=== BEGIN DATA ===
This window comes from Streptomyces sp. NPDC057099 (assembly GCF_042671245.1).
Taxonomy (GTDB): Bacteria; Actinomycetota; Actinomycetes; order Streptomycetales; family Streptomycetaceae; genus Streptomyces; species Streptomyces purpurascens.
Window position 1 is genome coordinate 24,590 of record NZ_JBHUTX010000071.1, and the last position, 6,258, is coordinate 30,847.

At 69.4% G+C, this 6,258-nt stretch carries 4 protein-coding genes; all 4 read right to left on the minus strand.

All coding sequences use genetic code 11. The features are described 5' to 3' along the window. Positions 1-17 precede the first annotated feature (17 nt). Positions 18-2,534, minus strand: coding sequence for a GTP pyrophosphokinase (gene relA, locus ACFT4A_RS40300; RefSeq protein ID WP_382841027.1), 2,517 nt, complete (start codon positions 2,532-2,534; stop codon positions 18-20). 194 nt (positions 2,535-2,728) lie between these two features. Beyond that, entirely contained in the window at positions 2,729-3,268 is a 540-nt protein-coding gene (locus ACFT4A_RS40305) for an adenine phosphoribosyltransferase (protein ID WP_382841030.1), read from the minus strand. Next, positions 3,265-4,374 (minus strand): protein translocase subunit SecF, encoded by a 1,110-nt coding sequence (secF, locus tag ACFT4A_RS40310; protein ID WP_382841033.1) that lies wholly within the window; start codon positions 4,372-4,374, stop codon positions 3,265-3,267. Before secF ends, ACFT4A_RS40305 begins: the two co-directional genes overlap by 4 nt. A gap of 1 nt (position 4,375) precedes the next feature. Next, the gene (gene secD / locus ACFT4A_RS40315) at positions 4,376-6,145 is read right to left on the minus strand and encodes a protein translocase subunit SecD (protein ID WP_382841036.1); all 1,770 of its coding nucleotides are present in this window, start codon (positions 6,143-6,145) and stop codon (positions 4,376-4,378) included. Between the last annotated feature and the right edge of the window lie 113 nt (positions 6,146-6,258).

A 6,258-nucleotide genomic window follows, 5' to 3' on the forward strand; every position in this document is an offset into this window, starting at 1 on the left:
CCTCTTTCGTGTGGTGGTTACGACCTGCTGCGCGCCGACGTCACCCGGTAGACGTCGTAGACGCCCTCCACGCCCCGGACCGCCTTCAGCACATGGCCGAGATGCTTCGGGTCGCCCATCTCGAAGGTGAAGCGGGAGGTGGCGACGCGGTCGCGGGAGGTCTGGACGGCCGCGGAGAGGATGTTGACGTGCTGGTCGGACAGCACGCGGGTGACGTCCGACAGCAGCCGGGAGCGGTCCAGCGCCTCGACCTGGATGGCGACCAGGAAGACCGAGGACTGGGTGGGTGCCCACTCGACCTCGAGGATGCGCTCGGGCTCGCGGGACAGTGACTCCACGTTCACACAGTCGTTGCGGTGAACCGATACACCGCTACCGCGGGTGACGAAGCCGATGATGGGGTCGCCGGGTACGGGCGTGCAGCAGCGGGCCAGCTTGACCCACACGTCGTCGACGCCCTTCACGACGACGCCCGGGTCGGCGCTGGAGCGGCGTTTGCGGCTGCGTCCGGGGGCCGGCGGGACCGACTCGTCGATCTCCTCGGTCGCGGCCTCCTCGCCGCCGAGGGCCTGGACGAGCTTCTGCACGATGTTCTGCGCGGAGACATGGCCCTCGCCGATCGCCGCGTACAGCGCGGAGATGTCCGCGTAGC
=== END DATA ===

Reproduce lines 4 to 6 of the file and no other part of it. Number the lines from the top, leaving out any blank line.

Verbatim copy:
At 69.4% G+C, this 6,258-nt stretch carries 4 protein-coding genes; all 4 read right to left on the minus strand.

All coding sequences use genetic code 11. The features are described 5' to 3' along the window. Positions 1-17 precede the first annotated feature (17 nt). Positions 18-2,534, minus strand: coding sequence for a GTP pyrophosphokinase (gene relA, locus ACFT4A_RS40300; RefSeq protein ID WP_382841027.1), 2,517 nt, complete (start codon positions 2,532-2,534; stop codon positions 18-20). 194 nt (positions 2,535-2,728) lie between these two features. Beyond that, entirely contained in the window at positions 2,729-3,268 is a 540-nt protein-coding gene (locus ACFT4A_RS40305) for an adenine phosphoribosyltransferase (protein ID WP_382841030.1), read from the minus strand. Next, positions 3,265-4,374 (minus strand): protein translocase subunit SecF, encoded by a 1,110-nt coding sequence (secF, locus tag ACFT4A_RS40310; protein ID WP_382841033.1) that lies wholly within the window; start codon positions 4,372-4,374, stop codon positions 3,265-3,267. Before secF ends, ACFT4A_RS40305 begins: the two co-directional genes overlap by 4 nt. A gap of 1 nt (position 4,375) precedes the next feature. Next, the gene (gene secD / locus ACFT4A_RS40315) at positions 4,376-6,145 is read right to left on the minus strand and encodes a protein translocase subunit SecD (protein ID WP_382841036.1); all 1,770 of its coding nucleotides are present in this window, start codon (positions 6,143-6,145) and stop codon (positions 4,376-4,378) included. Between the last annotated feature and the right edge of the window lie 113 nt (positions 6,146-6,258).

A 6,258-nucleotide genomic window follows, 5' to 3' on the forward strand; every position in this document is an offset into this window, starting at 1 on the left: